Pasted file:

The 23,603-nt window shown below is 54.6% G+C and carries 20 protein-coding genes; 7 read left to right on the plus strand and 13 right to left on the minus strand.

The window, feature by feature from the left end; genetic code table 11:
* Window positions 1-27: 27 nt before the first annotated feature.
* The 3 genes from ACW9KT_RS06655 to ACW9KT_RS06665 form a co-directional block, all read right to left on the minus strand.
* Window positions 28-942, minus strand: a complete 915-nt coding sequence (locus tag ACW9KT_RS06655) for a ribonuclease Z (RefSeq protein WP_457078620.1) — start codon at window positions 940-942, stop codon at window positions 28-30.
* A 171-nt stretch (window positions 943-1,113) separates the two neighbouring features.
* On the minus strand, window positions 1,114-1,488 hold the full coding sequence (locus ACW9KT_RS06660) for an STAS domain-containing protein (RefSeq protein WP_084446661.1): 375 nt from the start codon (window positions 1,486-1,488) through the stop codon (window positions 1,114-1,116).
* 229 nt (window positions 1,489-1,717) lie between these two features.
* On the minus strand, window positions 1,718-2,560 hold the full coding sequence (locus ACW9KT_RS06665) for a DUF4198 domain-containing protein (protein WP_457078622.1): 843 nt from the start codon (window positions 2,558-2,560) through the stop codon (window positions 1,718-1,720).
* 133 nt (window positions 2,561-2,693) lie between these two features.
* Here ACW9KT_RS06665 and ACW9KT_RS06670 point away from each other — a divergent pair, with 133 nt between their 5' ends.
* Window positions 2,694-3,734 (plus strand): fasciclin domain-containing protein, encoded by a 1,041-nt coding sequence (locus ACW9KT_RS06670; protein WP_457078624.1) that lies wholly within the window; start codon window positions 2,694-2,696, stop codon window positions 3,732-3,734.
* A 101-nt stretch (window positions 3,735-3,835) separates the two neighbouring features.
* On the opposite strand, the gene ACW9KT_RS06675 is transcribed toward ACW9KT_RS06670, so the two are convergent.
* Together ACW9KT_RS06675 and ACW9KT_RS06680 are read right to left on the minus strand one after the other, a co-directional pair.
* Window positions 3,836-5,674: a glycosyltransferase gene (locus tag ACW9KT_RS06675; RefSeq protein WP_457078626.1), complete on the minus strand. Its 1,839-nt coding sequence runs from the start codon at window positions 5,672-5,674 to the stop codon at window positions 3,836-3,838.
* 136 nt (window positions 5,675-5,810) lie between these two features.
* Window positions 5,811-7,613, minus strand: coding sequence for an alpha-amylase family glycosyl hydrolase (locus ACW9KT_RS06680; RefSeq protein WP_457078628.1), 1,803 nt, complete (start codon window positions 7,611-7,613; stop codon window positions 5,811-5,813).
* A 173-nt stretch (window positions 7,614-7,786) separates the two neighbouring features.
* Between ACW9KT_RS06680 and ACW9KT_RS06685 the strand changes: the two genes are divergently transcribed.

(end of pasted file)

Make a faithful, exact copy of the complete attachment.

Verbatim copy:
The 23,603-nt window shown below is 54.6% G+C and carries 20 protein-coding genes; 7 read left to right on the plus strand and 13 right to left on the minus strand.

The window, feature by feature from the left end; genetic code table 11:
* Window positions 1-27: 27 nt before the first annotated feature.
* The 3 genes from ACW9KT_RS06655 to ACW9KT_RS06665 form a co-directional block, all read right to left on the minus strand.
* Window positions 28-942, minus strand: a complete 915-nt coding sequence (locus tag ACW9KT_RS06655) for a ribonuclease Z (RefSeq protein WP_457078620.1) — start codon at window positions 940-942, stop codon at window positions 28-30.
* A 171-nt stretch (window positions 943-1,113) separates the two neighbouring features.
* On the minus strand, window positions 1,114-1,488 hold the full coding sequence (locus ACW9KT_RS06660) for an STAS domain-containing protein (RefSeq protein WP_084446661.1): 375 nt from the start codon (window positions 1,486-1,488) through the stop codon (window positions 1,114-1,116).
* 229 nt (window positions 1,489-1,717) lie between these two features.
* On the minus strand, window positions 1,718-2,560 hold the full coding sequence (locus ACW9KT_RS06665) for a DUF4198 domain-containing protein (protein WP_457078622.1): 843 nt from the start codon (window positions 2,558-2,560) through the stop codon (window positions 1,718-1,720).
* 133 nt (window positions 2,561-2,693) lie between these two features.
* Here ACW9KT_RS06665 and ACW9KT_RS06670 point away from each other — a divergent pair, with 133 nt between their 5' ends.
* Window positions 2,694-3,734 (plus strand): fasciclin domain-containing protein, encoded by a 1,041-nt coding sequence (locus ACW9KT_RS06670; protein WP_457078624.1) that lies wholly within the window; start codon window positions 2,694-2,696, stop codon window positions 3,732-3,734.
* A 101-nt stretch (window positions 3,735-3,835) separates the two neighbouring features.
* On the opposite strand, the gene ACW9KT_RS06675 is transcribed toward ACW9KT_RS06670, so the two are convergent.
* Together ACW9KT_RS06675 and ACW9KT_RS06680 are read right to left on the minus strand one after the other, a co-directional pair.
* Window positions 3,836-5,674: a glycosyltransferase gene (locus tag ACW9KT_RS06675; RefSeq protein WP_457078626.1), complete on the minus strand. Its 1,839-nt coding sequence runs from the start codon at window positions 5,672-5,674 to the stop codon at window positions 3,836-3,838.
* 136 nt (window positions 5,675-5,810) lie between these two features.
* Window positions 5,811-7,613, minus strand: coding sequence for an alpha-amylase family glycosyl hydrolase (locus ACW9KT_RS06680; RefSeq protein WP_457078628.1), 1,803 nt, complete (start codon window positions 7,611-7,613; stop codon window positions 5,811-5,813).
* A 173-nt stretch (window positions 7,614-7,786) separates the two neighbouring features.
* Between ACW9KT_RS06680 and ACW9KT_RS06685 the strand changes: the two genes are divergently transcribed.